TAMPA — While still in elementary school in his native Tampa, Joseph Campo dutifully attended piano lessons ordered by his parents.
Soon, his piano teacher sent him home with a note of apology. Young Joseph had no musical ability, she said.
He soldiered on alone, and within a few years was playing everything from classical music to peppy jitterbug tunes. He would go on to teach himself boat building, clock repair and residential construction.
Dr. Campo, a founding faculty member of the University of South Florida College of Medicine, died Dec. 10, at Kindred Hospital Central Tampa, of heart trouble and other illnesses. He was 81.
He was born in Tampa, the grandson of a Sicilian immigrant. Friends recall a droll sense of humor.
"In English class, there was a question about what was inscribed on King Arthur's sword," said Jack Fernandez, an organic chemist who once attended Hillsborough High with Dr. Campo. "He wrote, 'Made in Japan.' "
That was wrong (the correct answer is "Excalibur"), but the teacher praised his creativity.
"He was a good egg," Fernandez said. "Everybody liked Joe."
In the early 1950s, as he worked on a Ph.D. in pharmaceutical chemistry, Dr. Campo built a 30-foot cabin cruiser with his father, who also was a pharmacist. A teaching position came up before he could test drive it, so he sold the boat and headed to Rutgers University.
He would go on to teach at the University of Mississippi and some of USF's first medical students in the early 1970s. In the meantime, he directed the pharmacy at Tampa General Hospital form 1963 to 1980.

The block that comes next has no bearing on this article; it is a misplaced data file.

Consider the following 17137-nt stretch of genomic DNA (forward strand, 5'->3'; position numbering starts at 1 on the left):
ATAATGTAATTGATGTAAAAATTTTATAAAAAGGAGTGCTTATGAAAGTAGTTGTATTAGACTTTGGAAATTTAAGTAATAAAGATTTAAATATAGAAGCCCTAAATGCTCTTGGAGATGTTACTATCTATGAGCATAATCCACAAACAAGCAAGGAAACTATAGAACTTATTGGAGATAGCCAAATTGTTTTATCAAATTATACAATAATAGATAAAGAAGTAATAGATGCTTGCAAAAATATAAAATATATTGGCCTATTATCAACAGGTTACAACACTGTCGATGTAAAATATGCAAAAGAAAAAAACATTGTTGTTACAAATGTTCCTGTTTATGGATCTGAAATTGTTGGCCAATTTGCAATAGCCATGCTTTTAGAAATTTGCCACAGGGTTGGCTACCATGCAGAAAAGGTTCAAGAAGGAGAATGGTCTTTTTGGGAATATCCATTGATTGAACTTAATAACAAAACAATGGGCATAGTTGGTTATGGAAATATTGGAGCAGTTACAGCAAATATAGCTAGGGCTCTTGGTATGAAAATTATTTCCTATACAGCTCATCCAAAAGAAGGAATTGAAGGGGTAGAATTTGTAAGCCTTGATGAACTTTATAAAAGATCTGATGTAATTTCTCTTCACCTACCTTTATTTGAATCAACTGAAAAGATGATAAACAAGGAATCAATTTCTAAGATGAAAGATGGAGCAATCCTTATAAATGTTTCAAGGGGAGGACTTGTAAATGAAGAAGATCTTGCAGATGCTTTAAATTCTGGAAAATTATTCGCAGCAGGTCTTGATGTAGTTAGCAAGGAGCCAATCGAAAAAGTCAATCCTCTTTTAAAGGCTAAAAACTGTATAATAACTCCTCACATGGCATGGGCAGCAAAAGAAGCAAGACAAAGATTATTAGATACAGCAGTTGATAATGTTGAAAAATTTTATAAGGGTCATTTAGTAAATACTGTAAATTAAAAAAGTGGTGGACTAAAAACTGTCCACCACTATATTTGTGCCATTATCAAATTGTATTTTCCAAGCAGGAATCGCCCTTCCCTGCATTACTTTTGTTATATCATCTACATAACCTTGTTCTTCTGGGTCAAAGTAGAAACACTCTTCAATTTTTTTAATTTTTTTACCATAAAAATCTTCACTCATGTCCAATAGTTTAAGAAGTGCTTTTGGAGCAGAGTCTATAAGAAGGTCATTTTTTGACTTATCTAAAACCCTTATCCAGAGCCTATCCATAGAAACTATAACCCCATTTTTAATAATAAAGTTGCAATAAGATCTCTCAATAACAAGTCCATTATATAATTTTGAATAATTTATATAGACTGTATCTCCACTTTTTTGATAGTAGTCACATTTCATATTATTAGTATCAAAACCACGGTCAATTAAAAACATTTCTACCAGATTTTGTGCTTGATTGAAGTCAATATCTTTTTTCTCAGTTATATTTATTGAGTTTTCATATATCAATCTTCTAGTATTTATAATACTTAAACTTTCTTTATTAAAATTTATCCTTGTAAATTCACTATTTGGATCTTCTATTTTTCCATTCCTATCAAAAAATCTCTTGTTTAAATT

He married Carmela Fonte in 1956. She came from a much larger family and was more talkative than he.
At the same time, he answered all questions thoroughly. Carmela Campo recalled a pharmaceutical conference in Miami Beach, where her husband was a featured speaker.
"There were 2,000 people at the Fountainbleau (hotel), and you could hear a pin drop," she said. "They wouldn't let him go."
He seemed happiest, however, when working with his hands. He frequented Stan Good Clocks on S MacDill Avenue, where he sought parts for the anniversary clocks he acquired and repaired.
"I think he liked the cause-and-effect challenge," said his son, chiropractor John Campo, 52. "This causes this and that causes that, and we can tweak this and make it work."
In later years, Dr. Campo worked at another hospital pharmacy and for the Merck Pharmaceuticals. Mounting health problems forced his retirement about 10 years ago.
He handled the infirmities with self-taught patience, more concerned with how others were faring than his own declining health.
Andrew Meacham can be reached at (727) 892-2248 or email@example.com.